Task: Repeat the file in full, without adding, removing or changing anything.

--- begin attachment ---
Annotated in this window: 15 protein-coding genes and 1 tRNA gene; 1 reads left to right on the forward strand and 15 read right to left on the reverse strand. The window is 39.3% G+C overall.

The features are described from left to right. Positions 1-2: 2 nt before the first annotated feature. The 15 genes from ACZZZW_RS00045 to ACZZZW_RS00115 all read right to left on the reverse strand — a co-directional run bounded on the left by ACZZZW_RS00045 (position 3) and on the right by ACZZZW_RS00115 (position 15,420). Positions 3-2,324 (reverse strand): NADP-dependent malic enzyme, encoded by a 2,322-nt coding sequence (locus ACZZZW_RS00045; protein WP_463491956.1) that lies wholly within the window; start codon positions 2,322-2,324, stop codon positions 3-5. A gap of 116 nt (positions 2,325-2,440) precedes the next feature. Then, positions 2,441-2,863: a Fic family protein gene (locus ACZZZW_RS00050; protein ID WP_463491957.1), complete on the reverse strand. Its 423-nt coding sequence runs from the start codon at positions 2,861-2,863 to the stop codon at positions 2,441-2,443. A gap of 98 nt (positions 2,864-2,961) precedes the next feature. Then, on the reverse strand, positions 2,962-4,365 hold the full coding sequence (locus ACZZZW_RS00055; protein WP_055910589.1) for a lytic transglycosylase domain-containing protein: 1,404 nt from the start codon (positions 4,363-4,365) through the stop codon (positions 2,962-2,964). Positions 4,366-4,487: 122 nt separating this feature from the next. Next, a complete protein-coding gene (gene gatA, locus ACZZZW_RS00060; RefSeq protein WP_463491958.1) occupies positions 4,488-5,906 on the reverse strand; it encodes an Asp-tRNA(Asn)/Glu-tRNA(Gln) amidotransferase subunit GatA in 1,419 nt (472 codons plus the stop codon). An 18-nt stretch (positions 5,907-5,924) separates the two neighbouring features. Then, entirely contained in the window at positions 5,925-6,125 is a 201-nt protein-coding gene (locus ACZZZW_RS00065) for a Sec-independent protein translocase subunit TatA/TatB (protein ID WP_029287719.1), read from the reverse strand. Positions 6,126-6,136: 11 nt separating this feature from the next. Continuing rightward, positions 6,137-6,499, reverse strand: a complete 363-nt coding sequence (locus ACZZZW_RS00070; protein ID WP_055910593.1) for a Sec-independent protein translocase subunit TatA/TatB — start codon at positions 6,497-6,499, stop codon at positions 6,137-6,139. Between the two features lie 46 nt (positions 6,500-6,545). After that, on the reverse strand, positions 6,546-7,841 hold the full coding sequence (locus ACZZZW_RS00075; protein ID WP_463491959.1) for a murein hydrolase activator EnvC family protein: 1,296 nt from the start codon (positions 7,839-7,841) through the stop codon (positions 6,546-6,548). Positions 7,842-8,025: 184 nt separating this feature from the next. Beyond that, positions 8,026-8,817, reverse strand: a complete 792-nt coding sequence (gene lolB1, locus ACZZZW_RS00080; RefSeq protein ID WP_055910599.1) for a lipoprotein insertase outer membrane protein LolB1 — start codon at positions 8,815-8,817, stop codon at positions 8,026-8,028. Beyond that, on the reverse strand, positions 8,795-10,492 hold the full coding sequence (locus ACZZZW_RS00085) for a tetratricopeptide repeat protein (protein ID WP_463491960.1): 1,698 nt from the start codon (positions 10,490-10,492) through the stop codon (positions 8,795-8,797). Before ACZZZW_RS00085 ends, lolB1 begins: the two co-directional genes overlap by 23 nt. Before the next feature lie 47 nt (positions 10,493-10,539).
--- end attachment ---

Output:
Annotated in this window: 15 protein-coding genes and 1 tRNA gene; 1 reads left to right on the forward strand and 15 read right to left on the reverse strand. The window is 39.3% G+C overall.

The features are described from left to right. Positions 1-2: 2 nt before the first annotated feature. The 15 genes from ACZZZW_RS00045 to ACZZZW_RS00115 all read right to left on the reverse strand — a co-directional run bounded on the left by ACZZZW_RS00045 (position 3) and on the right by ACZZZW_RS00115 (position 15,420). Positions 3-2,324 (reverse strand): NADP-dependent malic enzyme, encoded by a 2,322-nt coding sequence (locus ACZZZW_RS00045; protein WP_463491956.1) that lies wholly within the window; start codon positions 2,322-2,324, stop codon positions 3-5. A gap of 116 nt (positions 2,325-2,440) precedes the next feature. Then, positions 2,441-2,863: a Fic family protein gene (locus ACZZZW_RS00050; protein ID WP_463491957.1), complete on the reverse strand. Its 423-nt coding sequence runs from the start codon at positions 2,861-2,863 to the stop codon at positions 2,441-2,443. A gap of 98 nt (positions 2,864-2,961) precedes the next feature. Then, on the reverse strand, positions 2,962-4,365 hold the full coding sequence (locus ACZZZW_RS00055; protein WP_055910589.1) for a lytic transglycosylase domain-containing protein: 1,404 nt from the start codon (positions 4,363-4,365) through the stop codon (positions 2,962-2,964). Positions 4,366-4,487: 122 nt separating this feature from the next. Next, a complete protein-coding gene (gene gatA, locus ACZZZW_RS00060; RefSeq protein WP_463491958.1) occupies positions 4,488-5,906 on the reverse strand; it encodes an Asp-tRNA(Asn)/Glu-tRNA(Gln) amidotransferase subunit GatA in 1,419 nt (472 codons plus the stop codon). An 18-nt stretch (positions 5,907-5,924) separates the two neighbouring features. Then, entirely contained in the window at positions 5,925-6,125 is a 201-nt protein-coding gene (locus ACZZZW_RS00065) for a Sec-independent protein translocase subunit TatA/TatB (protein ID WP_029287719.1), read from the reverse strand. Positions 6,126-6,136: 11 nt separating this feature from the next. Continuing rightward, positions 6,137-6,499, reverse strand: a complete 363-nt coding sequence (locus ACZZZW_RS00070; protein ID WP_055910593.1) for a Sec-independent protein translocase subunit TatA/TatB — start codon at positions 6,497-6,499, stop codon at positions 6,137-6,139. Between the two features lie 46 nt (positions 6,500-6,545). After that, on the reverse strand, positions 6,546-7,841 hold the full coding sequence (locus ACZZZW_RS00075; protein ID WP_463491959.1) for a murein hydrolase activator EnvC family protein: 1,296 nt from the start codon (positions 7,839-7,841) through the stop codon (positions 6,546-6,548). Positions 7,842-8,025: 184 nt separating this feature from the next. Beyond that, positions 8,026-8,817, reverse strand: a complete 792-nt coding sequence (gene lolB1, locus ACZZZW_RS00080; RefSeq protein ID WP_055910599.1) for a lipoprotein insertase outer membrane protein LolB1 — start codon at positions 8,815-8,817, stop codon at positions 8,026-8,028. Beyond that, on the reverse strand, positions 8,795-10,492 hold the full coding sequence (locus ACZZZW_RS00085) for a tetratricopeptide repeat protein (protein ID WP_463491960.1): 1,698 nt from the start codon (positions 10,490-10,492) through the stop codon (positions 8,795-8,797). Before ACZZZW_RS00085 ends, lolB1 begins: the two co-directional genes overlap by 23 nt. Before the next feature lie 47 nt (positions 10,493-10,539).